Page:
When the later rounds of the NFL draft roll around, every team is going to be looking to snag the sleeper pick of 2014. Teams needing an offensive weapon in those rounds may need to look no further than Willie Snead IV, wide receiver from Ball State University. A handful of you have probably heard his name before, but coming from a mid-major football conference, he hasn’t received the media attention that he deserves.
It shocks me sometimes when college football fans say they have never heard of Snead. With the numbers that he put up in 2013, the entire nation should be aware of who he is, and where he’s from. Last season, he had 1,516 receiving yards, putting him 3rd in the nation in overall receiving yards, ahead of notable receivers: Sammy Watkins, Odell Beckham Jr. and Mike Evans. In addition to that, he was tied for 4th in receiving touchdowns (15). With that impressive stat line, you would think that he’d be projected to go in the first three rounds, but that’s not the case.
There has been some debate about whether Snead should have declared for the draft this year or played out his final year of eligibility at Ball State. People thought that if given another year playing at the college level, Snead could improve his statistics even more, and ultimately improve his chances of getting drafted in a higher round. Contrary to that opinion, Snead made the right decision. Realistically, Snead wasn’t going to improve his numbers any more than he did in his 2013 season. The reason for this is simple: Keith Wenning (Ball State’s Quarterback) had already declared for the draft this year as well. It’s no secret that having a good QB is vital to a WRs success, and even though Snead is talented, there would be only so much he could do with a young, inexperienced QB.
CBSsports.com has Snead going undrafted and they rank him the 45th best wide receiver in the draft. That’s absolutely ridiculous to me. Most likely, Snead won’t go undrafted. A team will probably see his potential and take him in the 6th or 7th round. The biggest reason why Snead doesn’t have a higher draft stock is his lack of jaw-dropping athleticism that much of his competition showcased at the combine.
It’s safe to say that Snead really didn’t catch the eye of any scouts at his combine. It wasn’t that he did awful, it’s just that his combine results didn’t really match up with his 2013 stats. He ran a 4.62 40 yard dash, which puts him near the bottom of the list for wide receivers at that category. However, he did improve that 40 yard dash time to 4.56 at his Pro Day. He had a 33.5 inch vertical, which puts him just below average of what other receivers jumped. He only got 11 reps at the bench press, which again, puts him below average compared to other receivers.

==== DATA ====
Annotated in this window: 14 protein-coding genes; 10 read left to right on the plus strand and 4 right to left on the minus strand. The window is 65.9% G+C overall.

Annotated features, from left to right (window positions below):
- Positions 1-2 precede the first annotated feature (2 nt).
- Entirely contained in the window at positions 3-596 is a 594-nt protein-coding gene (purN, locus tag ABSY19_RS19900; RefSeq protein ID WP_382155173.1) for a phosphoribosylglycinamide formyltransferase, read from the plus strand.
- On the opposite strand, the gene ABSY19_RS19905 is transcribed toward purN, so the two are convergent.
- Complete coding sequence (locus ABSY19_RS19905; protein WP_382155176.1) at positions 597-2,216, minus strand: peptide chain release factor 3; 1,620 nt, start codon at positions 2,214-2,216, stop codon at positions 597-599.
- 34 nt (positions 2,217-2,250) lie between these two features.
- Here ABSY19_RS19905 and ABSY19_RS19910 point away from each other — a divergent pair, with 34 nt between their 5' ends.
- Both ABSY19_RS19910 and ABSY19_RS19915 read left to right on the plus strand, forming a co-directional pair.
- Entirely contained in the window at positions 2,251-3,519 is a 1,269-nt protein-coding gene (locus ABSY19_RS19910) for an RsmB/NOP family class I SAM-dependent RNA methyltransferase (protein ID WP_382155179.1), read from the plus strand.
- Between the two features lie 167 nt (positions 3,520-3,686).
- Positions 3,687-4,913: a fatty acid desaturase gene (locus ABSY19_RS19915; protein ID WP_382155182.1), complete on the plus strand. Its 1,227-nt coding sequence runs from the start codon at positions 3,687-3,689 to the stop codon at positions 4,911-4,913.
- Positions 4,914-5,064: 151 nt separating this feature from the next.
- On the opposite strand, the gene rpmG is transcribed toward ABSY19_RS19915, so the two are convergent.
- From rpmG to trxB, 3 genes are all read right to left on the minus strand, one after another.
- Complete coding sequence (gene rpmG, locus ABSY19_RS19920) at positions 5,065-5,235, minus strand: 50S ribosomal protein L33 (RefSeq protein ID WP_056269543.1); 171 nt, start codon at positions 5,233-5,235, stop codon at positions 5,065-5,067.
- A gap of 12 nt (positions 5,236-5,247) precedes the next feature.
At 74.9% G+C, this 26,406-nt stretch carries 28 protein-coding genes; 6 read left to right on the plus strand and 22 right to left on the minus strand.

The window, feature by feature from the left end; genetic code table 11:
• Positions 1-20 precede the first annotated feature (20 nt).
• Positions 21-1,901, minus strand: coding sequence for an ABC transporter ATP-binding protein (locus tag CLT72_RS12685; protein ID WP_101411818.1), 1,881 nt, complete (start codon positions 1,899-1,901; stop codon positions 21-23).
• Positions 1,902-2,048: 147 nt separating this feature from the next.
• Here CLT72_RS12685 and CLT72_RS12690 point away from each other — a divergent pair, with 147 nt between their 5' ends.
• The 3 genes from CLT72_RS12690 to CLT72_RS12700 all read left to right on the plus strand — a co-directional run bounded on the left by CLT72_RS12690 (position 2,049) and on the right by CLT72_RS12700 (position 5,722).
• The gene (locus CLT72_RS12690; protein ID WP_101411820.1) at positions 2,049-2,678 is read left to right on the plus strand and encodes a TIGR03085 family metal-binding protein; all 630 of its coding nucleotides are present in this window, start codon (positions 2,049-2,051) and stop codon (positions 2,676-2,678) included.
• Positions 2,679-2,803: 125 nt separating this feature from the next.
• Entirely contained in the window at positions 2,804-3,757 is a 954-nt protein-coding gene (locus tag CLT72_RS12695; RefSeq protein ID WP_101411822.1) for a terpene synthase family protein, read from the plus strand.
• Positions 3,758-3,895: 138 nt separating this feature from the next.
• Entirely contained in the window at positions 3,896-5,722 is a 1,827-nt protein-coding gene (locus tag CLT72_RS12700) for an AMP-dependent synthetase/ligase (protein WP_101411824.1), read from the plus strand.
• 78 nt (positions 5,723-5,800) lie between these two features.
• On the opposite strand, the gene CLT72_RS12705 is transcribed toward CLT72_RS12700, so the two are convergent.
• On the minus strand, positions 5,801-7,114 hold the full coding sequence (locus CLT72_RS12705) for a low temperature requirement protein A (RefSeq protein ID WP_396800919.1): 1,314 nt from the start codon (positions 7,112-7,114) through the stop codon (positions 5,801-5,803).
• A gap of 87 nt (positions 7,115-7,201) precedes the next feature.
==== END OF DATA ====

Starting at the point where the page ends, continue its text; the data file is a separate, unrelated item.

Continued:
Some say Snead is at a disadvantage because of his size. At only 5’11” and 195 pounds, he’s a smaller wide receiver. Because of this, he has to find a way to make up for his smaller stature, which he does. Snead finds ways to demolish his competition with his physicality. He battles for balls thrown in the air and a good chunk of the time he comes down with them. Snead made some incredible catches in his 2013 season, especially when you consider his size.
One of my favorite attributes about Snead is his consistency. Snead was able to find the endzone in every game in 2013 except for three. He scored multiple touchdowns five times. He was able to make at least five catches in every single game, and there were many games where Snead was getting nine or more receptions. It’s much more valuable to have a receiver that can consistently gain yardage and get receptions than it is to have one who can come up with a big play once every few games. Snead always finds a way to get the job done.
It’s been rumored that Snead has been working out with the San Diego Chargers, but I’m not sure that’s the best spot for him. Snead will probably end up as a slot man in the NFL, simply because he isn’t very big. If Snead went to San Diego, he would just be a backup to Eddie Royal. Snead deserves to be given the opportunity to shine his rookie season and being on the Chargers wouldn’t really give him the opportunity to do this.
I’m very curious to see where Snead actually goes in the draft, and how he performs his rookie season. When I watch Snead play, I see a ton of natural talent. It’s just unfortunate that he isn’t three inches taller. Still, he makes the most of his size and exceeds expectations for a mid-major receiver. Whichever team takes a chance on him in the later rounds could very well end up with one of the biggest steals of the 2014 NFL draft.